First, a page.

EcoMotors announced today a $23.5 million series B funding round from Khosla Ventures and Bill Gates that the company will use to build and test its eco-friendly engine, known as an Opposed Piston Opposed Cylinder (OPOC) engine.
EcoMotors makes engines that run on diesel or gasoline but have greater power density, weigh less and produce lower carbon emissions than conventional engines. OPOC engines are being developed for passenger vehicles, as well as for commercial vehicles, aerospace and power generators.
According to the company, an OPOC engine:
"operates on the 2-cycle principle, generating one power stroke per crank revolution per cylinder. It comprises two opposing cylinders per module, with a crankshaft between them, and each cylinder has two pistons moving in opposite directions. This innovative design configuration eliminates the cylinder-head and valve-train components of conventional engines, offering an efficient, compact and simple core engine structure"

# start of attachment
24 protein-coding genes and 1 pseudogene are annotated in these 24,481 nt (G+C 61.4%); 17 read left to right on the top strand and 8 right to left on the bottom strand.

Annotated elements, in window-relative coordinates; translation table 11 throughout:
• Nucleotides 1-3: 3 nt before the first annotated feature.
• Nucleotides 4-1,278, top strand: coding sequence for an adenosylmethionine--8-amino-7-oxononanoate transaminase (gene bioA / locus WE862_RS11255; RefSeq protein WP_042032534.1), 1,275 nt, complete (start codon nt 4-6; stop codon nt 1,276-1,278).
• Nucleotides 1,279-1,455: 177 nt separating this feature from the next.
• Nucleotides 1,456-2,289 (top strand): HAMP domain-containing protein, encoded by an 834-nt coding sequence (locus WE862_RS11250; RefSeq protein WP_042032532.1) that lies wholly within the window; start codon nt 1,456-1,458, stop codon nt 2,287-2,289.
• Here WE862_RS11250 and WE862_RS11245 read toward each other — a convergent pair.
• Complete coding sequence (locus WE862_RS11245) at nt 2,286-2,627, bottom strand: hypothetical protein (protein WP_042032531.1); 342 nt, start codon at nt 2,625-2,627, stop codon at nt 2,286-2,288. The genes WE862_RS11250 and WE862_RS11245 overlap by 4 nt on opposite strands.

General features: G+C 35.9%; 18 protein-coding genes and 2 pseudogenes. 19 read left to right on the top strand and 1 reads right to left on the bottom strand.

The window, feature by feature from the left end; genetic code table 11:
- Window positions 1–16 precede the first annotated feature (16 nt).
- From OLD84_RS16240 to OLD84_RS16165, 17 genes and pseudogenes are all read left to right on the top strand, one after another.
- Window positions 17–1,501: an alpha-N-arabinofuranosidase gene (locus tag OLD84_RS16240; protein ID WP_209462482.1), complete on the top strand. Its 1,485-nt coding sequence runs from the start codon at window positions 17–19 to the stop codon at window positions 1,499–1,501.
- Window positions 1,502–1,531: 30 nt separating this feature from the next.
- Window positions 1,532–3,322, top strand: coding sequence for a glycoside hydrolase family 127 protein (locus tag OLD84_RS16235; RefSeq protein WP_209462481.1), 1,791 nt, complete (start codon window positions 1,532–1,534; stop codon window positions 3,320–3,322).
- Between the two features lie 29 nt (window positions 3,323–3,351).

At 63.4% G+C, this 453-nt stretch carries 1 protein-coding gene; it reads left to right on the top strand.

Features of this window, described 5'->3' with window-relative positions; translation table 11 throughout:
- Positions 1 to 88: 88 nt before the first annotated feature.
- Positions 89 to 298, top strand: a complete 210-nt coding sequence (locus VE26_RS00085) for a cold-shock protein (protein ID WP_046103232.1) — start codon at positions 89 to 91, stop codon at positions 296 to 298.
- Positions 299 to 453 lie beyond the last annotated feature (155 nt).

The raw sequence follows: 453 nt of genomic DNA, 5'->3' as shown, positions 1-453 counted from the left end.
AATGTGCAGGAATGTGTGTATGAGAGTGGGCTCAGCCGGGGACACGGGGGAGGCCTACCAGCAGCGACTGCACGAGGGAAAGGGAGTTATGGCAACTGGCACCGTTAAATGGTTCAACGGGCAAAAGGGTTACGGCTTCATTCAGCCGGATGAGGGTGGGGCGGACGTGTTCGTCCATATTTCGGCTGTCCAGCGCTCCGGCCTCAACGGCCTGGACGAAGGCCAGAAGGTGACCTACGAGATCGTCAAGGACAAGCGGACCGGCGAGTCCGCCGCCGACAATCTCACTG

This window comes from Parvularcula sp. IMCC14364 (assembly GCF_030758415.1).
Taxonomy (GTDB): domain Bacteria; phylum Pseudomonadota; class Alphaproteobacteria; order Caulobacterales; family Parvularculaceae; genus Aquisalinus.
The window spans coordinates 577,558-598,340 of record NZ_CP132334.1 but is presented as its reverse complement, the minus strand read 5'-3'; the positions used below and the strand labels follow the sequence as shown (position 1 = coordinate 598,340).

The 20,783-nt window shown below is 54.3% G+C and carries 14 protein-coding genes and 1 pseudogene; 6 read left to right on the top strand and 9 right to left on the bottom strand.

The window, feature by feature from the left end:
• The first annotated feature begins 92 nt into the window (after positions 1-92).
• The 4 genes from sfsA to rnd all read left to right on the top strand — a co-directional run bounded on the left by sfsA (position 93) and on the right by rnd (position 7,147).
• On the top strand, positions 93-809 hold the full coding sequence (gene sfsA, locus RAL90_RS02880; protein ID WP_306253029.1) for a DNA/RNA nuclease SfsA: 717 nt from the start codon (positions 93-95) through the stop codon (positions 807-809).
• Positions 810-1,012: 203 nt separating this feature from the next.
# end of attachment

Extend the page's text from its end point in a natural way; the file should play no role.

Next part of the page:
OPOC engines "reduce the cost of transport without requiring any sacrifices by the consumers," claims EcoMotors CEO Donald Runkle.
The engines are designed to work with existing infrastructures to easily replace engines like the four-stroke combustible engines used in many passenger cars. They will also be less expensive than these engines. Runkle expects EcoMotors will be able to first implement its engines in applications like gensets and begin putting OPOC engines in cars within two to three years. The company plans to make money through joint development agreements with existing engine manufacturers, licensing its technology and selling its own engines.
Runkle said the investment appealed to Khosla Ventures for its disruptive technology, and to Gates for the engines' potential applications in developing countries.